The Declaration Of Knowledge And Education In Frederick Douglas's Right To Education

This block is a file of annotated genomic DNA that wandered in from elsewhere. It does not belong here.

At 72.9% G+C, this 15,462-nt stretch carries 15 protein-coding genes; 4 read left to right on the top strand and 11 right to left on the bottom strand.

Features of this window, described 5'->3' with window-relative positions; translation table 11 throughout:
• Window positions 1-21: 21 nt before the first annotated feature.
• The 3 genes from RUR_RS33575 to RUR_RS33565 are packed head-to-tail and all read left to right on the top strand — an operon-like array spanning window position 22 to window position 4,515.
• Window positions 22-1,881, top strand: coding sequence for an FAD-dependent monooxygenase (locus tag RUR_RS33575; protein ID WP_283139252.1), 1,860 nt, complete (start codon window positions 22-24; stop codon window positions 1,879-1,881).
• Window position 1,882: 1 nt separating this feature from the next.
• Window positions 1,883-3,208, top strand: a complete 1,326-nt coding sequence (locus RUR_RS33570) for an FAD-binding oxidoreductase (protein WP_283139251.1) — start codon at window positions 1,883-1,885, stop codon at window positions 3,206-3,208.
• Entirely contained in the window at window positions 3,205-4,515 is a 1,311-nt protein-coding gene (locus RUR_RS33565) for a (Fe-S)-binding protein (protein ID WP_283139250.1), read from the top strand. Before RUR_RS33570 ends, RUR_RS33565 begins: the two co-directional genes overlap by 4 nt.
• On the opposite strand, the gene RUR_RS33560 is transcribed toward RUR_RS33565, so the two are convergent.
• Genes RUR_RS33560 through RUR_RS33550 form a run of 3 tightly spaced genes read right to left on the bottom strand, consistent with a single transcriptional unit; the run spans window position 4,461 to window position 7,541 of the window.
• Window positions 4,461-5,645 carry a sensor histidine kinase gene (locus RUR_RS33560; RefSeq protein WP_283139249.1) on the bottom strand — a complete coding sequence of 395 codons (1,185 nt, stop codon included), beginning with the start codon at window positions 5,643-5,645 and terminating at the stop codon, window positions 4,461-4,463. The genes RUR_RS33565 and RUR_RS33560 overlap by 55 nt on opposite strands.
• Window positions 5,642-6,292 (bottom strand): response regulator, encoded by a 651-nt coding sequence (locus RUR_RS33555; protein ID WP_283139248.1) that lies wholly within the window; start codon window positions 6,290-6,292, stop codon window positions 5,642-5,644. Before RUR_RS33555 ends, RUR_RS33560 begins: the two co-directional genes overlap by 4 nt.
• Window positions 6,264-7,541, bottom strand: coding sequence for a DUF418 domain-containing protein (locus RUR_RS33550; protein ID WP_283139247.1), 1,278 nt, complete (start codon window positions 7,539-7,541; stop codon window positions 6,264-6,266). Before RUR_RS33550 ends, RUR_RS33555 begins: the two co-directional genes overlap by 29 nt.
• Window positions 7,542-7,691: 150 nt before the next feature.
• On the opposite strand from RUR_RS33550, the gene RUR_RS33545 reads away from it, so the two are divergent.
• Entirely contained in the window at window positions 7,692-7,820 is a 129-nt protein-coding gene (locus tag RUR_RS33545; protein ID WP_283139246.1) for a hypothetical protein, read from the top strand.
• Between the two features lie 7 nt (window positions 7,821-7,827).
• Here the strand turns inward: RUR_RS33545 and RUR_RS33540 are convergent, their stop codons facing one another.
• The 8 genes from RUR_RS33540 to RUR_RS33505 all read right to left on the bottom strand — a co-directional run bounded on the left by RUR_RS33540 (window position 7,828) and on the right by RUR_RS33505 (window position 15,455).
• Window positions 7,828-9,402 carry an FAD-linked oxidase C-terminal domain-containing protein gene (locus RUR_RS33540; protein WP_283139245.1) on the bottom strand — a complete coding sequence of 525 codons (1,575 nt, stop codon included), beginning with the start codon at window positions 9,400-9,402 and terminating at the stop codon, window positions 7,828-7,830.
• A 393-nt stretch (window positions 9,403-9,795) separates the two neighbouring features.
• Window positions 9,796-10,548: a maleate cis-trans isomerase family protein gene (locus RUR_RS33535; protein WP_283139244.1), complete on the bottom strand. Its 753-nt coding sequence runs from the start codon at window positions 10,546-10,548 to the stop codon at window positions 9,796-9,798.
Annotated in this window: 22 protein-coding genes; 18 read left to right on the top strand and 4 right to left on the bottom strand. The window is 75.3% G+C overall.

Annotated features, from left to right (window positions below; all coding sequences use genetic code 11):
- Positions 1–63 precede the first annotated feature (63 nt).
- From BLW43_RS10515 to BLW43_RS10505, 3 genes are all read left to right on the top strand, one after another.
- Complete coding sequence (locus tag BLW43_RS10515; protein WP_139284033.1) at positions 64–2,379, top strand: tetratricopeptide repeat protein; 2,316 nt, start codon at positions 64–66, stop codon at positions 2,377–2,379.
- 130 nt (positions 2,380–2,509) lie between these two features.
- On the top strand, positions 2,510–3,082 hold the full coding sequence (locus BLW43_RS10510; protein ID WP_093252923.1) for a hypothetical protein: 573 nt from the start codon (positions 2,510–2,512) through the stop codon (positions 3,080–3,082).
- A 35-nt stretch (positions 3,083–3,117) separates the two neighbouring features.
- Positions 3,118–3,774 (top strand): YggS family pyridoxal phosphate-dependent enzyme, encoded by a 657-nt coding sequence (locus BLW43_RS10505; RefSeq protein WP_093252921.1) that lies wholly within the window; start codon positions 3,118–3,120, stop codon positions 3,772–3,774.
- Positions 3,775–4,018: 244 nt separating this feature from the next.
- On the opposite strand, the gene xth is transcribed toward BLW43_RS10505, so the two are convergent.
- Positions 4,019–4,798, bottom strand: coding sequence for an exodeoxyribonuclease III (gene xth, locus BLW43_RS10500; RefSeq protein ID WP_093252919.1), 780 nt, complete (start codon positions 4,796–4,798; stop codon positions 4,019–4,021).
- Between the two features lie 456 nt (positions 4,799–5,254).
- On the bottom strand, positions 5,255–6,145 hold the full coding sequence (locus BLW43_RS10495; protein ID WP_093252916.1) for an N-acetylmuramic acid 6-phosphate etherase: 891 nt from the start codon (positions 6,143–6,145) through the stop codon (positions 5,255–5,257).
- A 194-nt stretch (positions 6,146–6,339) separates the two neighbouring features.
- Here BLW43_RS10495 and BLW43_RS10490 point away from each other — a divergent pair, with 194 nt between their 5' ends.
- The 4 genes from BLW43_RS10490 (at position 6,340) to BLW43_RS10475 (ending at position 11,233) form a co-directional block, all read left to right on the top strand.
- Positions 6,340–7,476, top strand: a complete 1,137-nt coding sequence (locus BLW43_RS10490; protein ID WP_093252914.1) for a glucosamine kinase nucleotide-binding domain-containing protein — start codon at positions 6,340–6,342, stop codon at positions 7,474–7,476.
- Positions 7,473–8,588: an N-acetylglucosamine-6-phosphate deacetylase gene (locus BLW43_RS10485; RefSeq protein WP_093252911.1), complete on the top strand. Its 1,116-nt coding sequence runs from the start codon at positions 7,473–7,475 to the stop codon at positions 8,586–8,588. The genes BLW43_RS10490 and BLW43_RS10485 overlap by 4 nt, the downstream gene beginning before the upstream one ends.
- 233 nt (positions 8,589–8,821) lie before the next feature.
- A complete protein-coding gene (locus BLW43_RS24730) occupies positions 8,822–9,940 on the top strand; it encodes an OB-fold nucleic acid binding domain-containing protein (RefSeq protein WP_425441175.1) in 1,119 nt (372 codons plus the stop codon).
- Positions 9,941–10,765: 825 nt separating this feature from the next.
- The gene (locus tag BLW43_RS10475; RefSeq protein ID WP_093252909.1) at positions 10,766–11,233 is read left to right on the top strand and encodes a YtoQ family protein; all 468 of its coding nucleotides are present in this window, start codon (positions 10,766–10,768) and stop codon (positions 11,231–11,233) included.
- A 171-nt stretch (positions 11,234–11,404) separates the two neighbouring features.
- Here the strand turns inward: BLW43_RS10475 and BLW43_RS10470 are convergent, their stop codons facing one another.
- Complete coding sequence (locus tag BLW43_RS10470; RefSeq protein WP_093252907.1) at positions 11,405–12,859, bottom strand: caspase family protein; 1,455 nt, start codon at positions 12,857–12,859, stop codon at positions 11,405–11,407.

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Frederick Douglass, in is work narrative of the life of a slave was not wrong about slavery. From a realistic point of view, we see slavery as that York of bondage that restrains the desire of humanity to gain knowledge. The declaration of independence articulates the fundamental rights of a human being including the right to life, liberty happiness and to a further extent the quest of knowledge that if hindered the human is thrown into a dungeon of mental darkness which makes them become sub humans. This kind of experience molds humankind into mindless creatures incapable of thinking of other things apart from serving their master. Denying an individual the right to education which is indeed a violation of the of the fundamental rights of a human being. Rights, that according to the American declaration of independence are inalienable from all men. With regard to the document, all men in this context suggest men of color as well as the whites. Therefore, it would not be wrong to imply that slaves, whether black or white are entitled to the rights of life, liberty, and the pursuit of happiness. In the effort of the pursuit of happiness, there is a natural proclivity towards the gaining of knowledge and education in which the inhuman system that has been built on the foundations of slavery has suppressed thereby ensuring the total and complete dehumanization of slaves. At a tender age, Douglass realized the existing relationship between the slave owner and the slave is

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